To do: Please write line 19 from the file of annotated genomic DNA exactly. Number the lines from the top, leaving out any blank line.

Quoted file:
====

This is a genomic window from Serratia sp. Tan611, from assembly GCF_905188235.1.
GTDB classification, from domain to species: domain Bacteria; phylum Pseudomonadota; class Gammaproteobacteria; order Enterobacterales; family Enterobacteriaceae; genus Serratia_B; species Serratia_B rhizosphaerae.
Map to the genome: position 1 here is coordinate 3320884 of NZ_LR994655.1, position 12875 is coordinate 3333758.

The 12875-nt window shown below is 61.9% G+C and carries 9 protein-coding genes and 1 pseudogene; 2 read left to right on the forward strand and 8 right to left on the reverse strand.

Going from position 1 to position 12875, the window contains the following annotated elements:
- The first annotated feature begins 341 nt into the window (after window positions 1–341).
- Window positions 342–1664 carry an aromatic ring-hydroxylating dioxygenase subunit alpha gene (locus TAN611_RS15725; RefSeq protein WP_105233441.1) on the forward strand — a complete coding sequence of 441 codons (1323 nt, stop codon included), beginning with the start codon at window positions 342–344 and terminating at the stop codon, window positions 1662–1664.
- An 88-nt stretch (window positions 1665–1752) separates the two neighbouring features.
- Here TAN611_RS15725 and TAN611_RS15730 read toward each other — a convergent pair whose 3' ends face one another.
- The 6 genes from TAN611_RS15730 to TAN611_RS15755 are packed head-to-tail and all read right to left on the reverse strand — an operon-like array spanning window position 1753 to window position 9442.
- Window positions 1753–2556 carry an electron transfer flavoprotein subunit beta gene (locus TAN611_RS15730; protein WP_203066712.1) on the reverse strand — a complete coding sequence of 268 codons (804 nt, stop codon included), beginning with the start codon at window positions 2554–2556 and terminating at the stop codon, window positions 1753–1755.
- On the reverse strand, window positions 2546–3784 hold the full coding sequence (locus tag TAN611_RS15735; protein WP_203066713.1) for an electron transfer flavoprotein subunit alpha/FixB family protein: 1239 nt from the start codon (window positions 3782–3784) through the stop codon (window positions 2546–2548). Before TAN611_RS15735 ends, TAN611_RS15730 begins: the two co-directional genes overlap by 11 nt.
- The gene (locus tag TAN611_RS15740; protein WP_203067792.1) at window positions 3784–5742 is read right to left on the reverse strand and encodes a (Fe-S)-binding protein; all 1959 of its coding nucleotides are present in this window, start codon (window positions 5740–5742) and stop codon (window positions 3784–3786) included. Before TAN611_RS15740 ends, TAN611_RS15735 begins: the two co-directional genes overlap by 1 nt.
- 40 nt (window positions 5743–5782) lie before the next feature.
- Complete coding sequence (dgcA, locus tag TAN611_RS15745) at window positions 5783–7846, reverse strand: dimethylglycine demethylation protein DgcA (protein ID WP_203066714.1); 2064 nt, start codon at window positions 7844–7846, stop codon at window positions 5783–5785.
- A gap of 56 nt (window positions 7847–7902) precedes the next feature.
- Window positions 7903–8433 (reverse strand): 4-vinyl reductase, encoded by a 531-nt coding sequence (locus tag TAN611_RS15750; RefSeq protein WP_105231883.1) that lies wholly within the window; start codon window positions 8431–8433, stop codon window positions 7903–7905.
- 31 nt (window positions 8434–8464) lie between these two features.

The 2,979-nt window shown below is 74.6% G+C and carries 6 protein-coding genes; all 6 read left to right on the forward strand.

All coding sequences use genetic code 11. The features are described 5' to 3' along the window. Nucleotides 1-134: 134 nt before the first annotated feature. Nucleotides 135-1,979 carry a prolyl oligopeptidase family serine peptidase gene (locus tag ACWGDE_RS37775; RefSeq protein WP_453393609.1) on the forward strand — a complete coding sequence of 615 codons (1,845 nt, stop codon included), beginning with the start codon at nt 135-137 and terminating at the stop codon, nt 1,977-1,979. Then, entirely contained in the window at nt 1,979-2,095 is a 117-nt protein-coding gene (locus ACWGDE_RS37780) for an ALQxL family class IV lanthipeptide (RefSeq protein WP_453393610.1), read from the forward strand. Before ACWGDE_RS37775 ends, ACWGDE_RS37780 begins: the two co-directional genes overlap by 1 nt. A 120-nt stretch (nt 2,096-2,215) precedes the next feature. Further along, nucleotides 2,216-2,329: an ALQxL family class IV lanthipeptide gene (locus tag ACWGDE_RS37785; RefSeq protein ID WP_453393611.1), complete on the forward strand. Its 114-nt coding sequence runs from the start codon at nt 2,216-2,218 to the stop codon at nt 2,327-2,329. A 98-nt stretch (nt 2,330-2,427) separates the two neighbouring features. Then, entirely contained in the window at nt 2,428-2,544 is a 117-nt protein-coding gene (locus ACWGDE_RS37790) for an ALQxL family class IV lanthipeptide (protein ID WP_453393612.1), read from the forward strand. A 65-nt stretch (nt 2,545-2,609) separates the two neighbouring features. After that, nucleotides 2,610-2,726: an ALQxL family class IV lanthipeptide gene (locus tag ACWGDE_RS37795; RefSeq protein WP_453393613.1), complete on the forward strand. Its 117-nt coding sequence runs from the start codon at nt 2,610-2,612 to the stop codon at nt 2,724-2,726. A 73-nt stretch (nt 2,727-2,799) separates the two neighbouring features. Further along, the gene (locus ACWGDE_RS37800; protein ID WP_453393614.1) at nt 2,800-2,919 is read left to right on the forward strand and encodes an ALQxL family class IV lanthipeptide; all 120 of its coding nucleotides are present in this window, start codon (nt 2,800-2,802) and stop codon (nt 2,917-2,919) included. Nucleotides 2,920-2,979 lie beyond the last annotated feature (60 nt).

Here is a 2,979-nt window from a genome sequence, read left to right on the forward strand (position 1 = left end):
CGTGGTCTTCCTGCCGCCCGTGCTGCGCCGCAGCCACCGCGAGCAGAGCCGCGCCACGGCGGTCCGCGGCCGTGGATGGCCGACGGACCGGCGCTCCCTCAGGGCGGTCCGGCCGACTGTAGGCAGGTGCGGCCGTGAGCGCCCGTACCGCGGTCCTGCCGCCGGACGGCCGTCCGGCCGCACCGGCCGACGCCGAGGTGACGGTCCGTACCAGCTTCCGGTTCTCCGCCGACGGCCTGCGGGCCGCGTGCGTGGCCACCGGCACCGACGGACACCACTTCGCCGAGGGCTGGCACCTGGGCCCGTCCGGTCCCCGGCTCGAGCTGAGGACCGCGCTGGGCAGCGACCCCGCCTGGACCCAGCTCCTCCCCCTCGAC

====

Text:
The 2,979-nt window shown below is 74.6% G+C and carries 6 protein-coding genes; all 6 read left to right on the forward strand.